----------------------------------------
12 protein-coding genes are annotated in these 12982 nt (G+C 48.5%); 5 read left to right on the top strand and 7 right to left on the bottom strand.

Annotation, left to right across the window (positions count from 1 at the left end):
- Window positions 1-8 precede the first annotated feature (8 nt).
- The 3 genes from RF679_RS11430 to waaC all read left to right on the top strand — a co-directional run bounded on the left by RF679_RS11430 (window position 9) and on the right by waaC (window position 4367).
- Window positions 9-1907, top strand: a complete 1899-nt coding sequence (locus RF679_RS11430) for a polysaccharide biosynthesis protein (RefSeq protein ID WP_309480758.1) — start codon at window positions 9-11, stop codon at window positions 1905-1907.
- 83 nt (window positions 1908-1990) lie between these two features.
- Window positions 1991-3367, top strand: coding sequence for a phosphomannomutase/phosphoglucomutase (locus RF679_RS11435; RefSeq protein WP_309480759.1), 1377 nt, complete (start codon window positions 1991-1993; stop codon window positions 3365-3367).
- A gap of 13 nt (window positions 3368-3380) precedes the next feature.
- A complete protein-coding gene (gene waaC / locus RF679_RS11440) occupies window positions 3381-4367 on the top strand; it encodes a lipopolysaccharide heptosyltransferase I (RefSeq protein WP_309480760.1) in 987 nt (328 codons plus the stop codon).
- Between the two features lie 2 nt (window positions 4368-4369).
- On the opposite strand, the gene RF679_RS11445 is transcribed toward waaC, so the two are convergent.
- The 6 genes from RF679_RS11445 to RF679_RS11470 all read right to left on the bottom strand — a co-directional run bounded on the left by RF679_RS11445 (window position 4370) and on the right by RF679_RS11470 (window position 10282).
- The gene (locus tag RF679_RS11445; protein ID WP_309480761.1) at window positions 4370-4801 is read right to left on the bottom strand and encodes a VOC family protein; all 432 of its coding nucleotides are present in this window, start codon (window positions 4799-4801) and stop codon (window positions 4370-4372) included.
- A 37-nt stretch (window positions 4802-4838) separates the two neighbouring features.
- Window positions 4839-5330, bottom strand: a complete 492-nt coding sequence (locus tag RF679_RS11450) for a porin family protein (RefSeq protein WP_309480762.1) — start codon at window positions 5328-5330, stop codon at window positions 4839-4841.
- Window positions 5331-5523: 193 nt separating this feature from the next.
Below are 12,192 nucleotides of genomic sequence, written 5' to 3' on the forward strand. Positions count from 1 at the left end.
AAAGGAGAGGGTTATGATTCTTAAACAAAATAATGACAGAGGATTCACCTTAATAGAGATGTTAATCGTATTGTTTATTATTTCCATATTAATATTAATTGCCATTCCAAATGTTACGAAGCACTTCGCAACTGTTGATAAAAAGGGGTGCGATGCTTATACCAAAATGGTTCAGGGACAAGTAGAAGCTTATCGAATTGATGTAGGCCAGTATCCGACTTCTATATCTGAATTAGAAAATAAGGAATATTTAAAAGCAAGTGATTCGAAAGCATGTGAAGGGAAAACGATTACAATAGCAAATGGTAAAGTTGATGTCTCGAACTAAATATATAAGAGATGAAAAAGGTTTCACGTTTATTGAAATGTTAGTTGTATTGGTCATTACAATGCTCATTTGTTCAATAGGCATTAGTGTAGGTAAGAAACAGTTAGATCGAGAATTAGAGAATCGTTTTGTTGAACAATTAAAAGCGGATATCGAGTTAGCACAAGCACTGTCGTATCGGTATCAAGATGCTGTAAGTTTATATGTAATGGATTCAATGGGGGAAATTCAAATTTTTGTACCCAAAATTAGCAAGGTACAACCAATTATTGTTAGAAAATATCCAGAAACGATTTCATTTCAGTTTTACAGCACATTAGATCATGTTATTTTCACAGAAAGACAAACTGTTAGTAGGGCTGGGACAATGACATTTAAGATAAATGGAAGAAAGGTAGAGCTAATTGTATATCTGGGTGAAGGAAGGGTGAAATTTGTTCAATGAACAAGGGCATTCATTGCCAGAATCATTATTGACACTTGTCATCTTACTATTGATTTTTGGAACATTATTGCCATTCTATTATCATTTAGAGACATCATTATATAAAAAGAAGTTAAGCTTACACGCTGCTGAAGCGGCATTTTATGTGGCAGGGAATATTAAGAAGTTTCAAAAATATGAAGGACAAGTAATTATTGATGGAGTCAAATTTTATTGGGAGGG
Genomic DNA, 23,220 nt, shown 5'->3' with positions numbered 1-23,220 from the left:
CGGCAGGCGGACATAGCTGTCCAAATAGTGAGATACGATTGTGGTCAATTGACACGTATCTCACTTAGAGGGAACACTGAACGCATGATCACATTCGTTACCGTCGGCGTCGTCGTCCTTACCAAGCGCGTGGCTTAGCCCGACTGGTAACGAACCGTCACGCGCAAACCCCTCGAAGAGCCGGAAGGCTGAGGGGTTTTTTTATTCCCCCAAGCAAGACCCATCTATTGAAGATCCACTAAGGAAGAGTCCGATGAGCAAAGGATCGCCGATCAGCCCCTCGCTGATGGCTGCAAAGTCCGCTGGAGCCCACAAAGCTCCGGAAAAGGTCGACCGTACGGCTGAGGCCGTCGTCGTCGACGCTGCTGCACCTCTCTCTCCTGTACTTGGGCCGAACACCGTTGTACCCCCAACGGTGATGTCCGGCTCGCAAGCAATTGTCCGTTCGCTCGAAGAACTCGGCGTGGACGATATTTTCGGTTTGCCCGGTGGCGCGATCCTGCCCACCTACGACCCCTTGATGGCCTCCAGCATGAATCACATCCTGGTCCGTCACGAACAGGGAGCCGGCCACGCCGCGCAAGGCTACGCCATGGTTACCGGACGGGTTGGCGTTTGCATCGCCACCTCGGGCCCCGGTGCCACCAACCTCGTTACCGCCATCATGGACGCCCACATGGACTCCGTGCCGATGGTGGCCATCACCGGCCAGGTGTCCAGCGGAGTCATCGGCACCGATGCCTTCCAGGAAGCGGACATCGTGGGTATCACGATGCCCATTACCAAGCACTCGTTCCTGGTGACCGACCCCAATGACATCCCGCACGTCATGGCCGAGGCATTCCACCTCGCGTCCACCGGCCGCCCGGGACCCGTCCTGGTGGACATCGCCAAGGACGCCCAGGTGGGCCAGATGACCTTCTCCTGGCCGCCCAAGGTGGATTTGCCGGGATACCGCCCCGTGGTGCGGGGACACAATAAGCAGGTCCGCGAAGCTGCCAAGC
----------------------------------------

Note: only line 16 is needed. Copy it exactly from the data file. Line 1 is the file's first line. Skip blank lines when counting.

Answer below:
- Window positions 5331-5523: 193 nt separating this feature from the next.